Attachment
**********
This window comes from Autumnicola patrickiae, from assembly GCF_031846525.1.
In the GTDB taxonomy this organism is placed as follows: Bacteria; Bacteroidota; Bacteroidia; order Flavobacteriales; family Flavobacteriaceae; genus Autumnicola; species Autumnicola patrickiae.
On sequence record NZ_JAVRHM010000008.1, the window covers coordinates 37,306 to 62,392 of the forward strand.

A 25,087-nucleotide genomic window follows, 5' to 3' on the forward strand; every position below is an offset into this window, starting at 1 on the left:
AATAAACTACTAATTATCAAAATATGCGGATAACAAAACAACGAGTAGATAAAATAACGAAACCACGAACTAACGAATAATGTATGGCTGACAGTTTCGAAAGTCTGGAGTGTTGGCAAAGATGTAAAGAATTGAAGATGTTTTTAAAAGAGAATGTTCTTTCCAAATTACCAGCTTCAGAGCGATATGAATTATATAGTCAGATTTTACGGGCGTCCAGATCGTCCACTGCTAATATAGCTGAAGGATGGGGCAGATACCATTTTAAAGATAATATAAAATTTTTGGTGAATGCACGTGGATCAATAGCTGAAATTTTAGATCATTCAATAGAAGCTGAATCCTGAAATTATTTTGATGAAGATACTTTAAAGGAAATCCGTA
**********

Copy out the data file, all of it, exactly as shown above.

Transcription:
This window comes from Autumnicola patrickiae, from assembly GCF_031846525.1.
In the GTDB taxonomy this organism is placed as follows: Bacteria; Bacteroidota; Bacteroidia; order Flavobacteriales; family Flavobacteriaceae; genus Autumnicola; species Autumnicola patrickiae.
On sequence record NZ_JAVRHM010000008.1, the window covers coordinates 37,306 to 62,392 of the forward strand.

A 25,087-nucleotide genomic window follows, 5' to 3' on the forward strand; every position below is an offset into this window, starting at 1 on the left:
AATAAACTACTAATTATCAAAATATGCGGATAACAAAACAACGAGTAGATAAAATAACGAAACCACGAACTAACGAATAATGTATGGCTGACAGTTTCGAAAGTCTGGAGTGTTGGCAAAGATGTAAAGAATTGAAGATGTTTTTAAAAGAGAATGTTCTTTCCAAATTACCAGCTTCAGAGCGATATGAATTATATAGTCAGATTTTACGGGCGTCCAGATCGTCCACTGCTAATATAGCTGAAGGATGGGGCAGATACCATTTTAAAGATAATATAAAATTTTTGGTGAATGCACGTGGATCAATAGCTGAAATTTTAGATCATTCAATAGAAGCTGAATCCTGAAATTATTTTGATGAAGATACTTTAAAGGAAATCCGTA